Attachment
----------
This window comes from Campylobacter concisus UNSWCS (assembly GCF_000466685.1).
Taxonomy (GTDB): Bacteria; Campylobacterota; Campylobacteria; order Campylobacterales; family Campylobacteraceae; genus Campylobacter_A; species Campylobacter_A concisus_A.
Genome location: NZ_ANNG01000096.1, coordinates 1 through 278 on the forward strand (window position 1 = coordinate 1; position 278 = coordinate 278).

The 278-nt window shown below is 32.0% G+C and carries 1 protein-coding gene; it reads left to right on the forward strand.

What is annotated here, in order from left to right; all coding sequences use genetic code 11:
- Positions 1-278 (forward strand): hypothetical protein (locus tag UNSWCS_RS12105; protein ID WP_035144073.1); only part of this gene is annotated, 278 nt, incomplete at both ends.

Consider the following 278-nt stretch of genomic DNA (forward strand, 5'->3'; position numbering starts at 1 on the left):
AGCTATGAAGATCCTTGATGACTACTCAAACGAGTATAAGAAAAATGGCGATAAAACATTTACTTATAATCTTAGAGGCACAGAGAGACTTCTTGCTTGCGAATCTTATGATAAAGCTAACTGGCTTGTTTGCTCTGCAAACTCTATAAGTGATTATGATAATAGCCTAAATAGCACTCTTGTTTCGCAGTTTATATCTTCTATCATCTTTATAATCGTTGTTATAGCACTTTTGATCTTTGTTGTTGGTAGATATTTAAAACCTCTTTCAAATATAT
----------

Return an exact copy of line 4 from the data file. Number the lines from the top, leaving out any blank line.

The 278-nt window shown below is 32.0% G+C and carries 1 protein-coding gene; it reads left to right on the forward strand.